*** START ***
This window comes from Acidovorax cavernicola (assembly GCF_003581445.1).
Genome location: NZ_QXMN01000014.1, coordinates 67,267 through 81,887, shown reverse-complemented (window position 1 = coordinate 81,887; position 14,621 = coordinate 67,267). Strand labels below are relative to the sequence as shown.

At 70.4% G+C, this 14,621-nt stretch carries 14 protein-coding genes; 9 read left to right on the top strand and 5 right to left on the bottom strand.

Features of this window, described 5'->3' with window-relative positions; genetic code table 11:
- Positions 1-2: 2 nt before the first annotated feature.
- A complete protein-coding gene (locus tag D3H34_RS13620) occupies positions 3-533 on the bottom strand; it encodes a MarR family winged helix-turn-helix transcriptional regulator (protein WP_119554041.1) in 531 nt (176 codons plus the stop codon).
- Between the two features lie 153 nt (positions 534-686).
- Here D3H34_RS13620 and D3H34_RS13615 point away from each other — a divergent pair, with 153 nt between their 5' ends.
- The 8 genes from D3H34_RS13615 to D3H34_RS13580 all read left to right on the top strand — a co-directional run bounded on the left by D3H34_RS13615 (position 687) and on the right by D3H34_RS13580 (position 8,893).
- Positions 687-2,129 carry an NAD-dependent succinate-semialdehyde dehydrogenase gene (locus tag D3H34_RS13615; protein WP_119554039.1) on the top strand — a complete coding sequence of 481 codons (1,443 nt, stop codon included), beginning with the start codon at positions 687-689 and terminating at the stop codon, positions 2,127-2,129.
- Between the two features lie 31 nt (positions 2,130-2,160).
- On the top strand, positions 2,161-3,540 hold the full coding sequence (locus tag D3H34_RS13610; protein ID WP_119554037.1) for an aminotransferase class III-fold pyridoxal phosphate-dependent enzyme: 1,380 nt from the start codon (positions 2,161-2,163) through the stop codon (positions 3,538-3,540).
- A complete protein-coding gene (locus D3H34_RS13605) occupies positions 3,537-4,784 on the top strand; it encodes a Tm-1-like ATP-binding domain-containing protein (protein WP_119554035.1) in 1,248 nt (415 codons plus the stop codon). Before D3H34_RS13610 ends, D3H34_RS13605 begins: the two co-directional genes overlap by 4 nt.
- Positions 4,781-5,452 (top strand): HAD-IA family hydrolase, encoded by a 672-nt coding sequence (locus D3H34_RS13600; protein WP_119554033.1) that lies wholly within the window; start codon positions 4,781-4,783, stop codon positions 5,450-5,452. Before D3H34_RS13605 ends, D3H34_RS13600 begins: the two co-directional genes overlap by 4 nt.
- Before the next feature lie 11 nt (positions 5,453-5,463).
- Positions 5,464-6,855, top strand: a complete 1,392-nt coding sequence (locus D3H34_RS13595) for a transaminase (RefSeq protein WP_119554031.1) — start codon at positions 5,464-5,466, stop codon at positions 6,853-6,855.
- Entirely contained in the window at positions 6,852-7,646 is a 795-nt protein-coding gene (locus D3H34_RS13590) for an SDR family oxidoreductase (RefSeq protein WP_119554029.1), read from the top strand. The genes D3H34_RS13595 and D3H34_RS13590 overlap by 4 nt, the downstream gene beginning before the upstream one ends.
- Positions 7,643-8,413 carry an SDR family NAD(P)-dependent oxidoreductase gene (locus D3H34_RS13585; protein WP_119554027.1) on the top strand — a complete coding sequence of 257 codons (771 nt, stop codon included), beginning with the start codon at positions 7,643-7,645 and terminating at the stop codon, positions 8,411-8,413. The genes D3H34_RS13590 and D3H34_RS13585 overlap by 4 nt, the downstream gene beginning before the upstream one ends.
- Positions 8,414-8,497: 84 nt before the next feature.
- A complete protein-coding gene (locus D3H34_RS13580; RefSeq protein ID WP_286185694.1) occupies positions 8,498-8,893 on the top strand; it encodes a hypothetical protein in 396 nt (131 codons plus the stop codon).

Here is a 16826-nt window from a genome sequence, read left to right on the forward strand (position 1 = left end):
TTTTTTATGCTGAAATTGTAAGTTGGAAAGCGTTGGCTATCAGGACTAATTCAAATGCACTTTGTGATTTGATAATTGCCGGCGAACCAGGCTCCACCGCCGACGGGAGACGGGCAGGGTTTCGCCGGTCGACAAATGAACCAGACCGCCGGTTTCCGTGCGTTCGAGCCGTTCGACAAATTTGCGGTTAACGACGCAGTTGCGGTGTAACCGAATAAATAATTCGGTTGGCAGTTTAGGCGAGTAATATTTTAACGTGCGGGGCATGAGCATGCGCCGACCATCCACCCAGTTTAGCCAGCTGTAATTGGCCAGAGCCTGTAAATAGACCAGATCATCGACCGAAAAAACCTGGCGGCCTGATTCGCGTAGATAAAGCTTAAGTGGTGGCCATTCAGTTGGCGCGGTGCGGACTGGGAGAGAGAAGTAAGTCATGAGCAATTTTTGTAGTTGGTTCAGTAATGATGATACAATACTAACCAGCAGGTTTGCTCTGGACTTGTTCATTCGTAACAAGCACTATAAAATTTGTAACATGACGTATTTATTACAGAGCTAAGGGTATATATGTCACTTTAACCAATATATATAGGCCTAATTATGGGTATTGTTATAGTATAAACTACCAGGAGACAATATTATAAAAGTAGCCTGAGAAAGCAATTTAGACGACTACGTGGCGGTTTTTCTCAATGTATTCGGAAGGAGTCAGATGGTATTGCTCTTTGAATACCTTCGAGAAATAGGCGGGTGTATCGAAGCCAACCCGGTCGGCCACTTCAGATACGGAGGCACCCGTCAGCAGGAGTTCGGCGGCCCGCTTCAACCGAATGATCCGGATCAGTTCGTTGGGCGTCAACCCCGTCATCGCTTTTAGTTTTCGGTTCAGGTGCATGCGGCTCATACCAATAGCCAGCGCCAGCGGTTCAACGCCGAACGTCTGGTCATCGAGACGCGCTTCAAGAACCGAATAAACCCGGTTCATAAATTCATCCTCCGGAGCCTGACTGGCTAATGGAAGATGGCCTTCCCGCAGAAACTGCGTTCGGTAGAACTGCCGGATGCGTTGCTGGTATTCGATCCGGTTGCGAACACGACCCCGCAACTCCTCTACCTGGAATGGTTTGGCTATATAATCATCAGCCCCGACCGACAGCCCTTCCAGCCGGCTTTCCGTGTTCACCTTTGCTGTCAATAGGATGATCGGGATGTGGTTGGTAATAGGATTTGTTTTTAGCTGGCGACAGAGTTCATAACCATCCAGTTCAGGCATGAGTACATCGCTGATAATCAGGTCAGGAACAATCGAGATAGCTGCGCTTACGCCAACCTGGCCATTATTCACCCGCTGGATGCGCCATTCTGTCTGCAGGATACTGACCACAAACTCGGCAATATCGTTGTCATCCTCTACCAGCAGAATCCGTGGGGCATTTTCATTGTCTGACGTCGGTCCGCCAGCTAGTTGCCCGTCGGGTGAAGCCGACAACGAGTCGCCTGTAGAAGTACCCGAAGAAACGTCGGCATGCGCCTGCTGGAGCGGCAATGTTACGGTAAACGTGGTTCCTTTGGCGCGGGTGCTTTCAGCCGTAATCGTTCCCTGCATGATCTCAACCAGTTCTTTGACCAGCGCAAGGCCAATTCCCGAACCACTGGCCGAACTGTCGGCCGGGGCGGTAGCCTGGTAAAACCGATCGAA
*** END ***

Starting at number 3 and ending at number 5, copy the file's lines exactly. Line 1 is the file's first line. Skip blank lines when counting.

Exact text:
At 70.4% G+C, this 14,621-nt stretch carries 14 protein-coding genes; 9 read left to right on the top strand and 5 right to left on the bottom strand.

Features of this window, described 5'->3' with window-relative positions; genetic code table 11:
- Positions 1-2: 2 nt before the first annotated feature.